The term of your will dictates a number of things, including how issues might be addressed if you become incapacitated. Folks in the estate planning services industry encourage clients to be mindful of life changes in order to see that their wishes will be followed. When one of these 5 changes happens, you may want to get in touch with a will and estate planning attorney.
Love and Marriage
A spouse is the first person the courts will look to for input on disposing of your estate, managing your wealth or addressing medical and end-of-life care questions. Many people, however, make the mistake of not sitting down with a will attorney until they are older, accumulate more wealth or have children. In order to provide maximum clarity, you should ensure that your spouse is overtly written into your will. Likewise, if a divorce occurs, you should verify that any powers given to your former partner have been reviewed and revised.
It's Not Personal; It's Just Business
Owners and officers of companies have control over voting within businesses. Especially if a person becomes incapacitated, this can open major questions about how their shares will be voted. A will attorney services provider can guide you through the process of empowering people you trust to be able to vote your shares. They also can assist you in setting down the terms for when those powers are granted and when they'll be revoked.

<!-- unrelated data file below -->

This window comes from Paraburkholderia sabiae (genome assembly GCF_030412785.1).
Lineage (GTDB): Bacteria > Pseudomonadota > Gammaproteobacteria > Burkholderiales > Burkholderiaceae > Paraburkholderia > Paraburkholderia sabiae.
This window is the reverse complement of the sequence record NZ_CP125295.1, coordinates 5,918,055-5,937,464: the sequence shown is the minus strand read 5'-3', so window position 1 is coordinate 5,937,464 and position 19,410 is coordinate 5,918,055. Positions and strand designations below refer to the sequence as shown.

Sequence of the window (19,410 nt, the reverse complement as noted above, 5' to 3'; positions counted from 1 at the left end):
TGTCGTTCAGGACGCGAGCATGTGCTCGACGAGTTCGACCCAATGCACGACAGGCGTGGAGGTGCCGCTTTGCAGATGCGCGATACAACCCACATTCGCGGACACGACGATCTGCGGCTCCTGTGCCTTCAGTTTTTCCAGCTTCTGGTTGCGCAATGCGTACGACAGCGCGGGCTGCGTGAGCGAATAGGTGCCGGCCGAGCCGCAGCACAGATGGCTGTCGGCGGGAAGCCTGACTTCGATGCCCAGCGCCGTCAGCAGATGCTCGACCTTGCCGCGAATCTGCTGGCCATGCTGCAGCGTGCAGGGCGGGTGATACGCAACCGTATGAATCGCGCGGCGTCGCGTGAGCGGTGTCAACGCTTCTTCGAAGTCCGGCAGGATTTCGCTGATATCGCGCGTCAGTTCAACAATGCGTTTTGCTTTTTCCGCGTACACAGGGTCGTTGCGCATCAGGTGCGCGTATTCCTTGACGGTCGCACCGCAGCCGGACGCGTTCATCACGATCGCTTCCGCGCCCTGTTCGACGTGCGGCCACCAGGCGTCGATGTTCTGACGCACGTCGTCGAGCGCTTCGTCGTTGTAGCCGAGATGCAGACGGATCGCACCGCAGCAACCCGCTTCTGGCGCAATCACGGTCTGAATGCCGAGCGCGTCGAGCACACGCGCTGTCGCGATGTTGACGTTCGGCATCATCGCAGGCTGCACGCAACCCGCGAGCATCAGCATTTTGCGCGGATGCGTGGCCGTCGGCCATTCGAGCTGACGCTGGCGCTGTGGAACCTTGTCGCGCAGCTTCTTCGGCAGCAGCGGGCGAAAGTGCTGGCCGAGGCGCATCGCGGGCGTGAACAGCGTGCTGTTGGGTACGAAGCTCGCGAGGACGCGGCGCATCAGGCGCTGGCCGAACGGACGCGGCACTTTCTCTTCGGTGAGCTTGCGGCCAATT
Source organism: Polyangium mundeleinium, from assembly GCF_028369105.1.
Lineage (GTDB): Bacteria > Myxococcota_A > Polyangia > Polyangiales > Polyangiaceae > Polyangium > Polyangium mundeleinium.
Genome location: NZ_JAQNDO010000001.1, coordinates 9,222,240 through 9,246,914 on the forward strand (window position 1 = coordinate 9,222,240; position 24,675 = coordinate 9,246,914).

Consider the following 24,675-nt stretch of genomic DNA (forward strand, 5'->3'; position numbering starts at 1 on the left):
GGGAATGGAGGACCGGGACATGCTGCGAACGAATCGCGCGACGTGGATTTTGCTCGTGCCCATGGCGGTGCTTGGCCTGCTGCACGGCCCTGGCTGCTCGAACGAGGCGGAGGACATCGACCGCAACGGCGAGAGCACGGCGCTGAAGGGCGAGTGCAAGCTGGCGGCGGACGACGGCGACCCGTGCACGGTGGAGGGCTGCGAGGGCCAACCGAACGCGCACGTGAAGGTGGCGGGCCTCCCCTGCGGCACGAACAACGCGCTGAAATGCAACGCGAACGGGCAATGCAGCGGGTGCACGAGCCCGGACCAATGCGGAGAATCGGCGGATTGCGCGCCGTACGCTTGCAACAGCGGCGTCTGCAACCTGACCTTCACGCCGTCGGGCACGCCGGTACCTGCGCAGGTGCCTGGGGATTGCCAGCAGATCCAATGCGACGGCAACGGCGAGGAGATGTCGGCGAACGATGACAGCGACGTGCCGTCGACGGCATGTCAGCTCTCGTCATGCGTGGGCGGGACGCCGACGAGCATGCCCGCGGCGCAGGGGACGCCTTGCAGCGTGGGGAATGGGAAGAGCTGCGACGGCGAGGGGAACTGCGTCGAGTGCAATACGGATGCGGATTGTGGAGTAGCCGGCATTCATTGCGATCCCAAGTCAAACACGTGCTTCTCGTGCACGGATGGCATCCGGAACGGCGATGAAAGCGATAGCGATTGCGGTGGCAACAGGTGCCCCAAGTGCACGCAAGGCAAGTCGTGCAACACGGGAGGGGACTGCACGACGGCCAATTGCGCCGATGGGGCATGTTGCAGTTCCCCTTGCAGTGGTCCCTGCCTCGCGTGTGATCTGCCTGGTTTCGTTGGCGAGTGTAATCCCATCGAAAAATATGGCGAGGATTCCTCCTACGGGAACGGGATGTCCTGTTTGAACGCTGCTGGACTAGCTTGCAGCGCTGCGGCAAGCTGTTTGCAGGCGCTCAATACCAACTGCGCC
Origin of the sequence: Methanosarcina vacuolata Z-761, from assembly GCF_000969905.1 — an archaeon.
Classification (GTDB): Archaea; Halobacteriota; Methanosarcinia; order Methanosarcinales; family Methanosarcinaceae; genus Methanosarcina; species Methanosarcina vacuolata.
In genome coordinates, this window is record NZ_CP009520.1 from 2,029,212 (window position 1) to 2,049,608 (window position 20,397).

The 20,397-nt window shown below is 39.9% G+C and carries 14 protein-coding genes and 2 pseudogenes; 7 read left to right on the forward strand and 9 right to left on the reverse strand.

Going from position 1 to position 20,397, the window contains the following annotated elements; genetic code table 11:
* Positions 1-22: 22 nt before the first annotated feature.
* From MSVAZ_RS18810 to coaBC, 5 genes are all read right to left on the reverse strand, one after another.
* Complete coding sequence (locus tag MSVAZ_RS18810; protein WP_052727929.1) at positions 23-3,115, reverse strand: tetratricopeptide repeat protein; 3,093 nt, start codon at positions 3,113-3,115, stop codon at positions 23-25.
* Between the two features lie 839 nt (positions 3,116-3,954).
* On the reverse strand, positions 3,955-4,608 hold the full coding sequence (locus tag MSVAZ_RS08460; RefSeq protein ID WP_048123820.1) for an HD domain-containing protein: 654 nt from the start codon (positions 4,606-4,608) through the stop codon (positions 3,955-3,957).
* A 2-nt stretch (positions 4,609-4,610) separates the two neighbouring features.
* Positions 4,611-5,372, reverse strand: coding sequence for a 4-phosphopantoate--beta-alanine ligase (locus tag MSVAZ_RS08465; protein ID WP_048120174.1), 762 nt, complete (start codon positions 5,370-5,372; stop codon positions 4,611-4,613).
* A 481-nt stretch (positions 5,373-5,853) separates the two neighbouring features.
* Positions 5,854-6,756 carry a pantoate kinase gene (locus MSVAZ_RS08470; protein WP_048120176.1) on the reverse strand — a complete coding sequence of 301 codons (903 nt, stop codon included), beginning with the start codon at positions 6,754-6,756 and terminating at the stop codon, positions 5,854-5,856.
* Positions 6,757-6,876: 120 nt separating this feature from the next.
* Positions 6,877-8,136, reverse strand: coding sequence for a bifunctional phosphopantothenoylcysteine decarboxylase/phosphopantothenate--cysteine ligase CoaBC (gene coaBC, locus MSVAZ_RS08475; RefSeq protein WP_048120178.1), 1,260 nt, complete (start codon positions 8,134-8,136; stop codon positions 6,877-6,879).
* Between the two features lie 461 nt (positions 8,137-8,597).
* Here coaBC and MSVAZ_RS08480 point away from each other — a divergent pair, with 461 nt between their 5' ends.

Additions to Your Family
The birth or adoption of a child represents a massive shift in how your estate will likely be distributed. Also, be aware that any stepchildren you might have are unlikely to have rights to your estate. Make sure to explicitly add them to your will if you want them to benefit.
Kids Grow Up
After your spouse, your adult offspring get the most say in the disposition of your will and estate. If your child is approaching the age of majority, it's wise to add entries in your will that address the role they'll play. There should also be language included that covers any questions that might arise if something happens to both you and your spouse.
Each state has its own rules regarding the distribution of assets and proceeds from an estate. If you move, meet with a member of the bar in your new state of residence to review the terms of your will.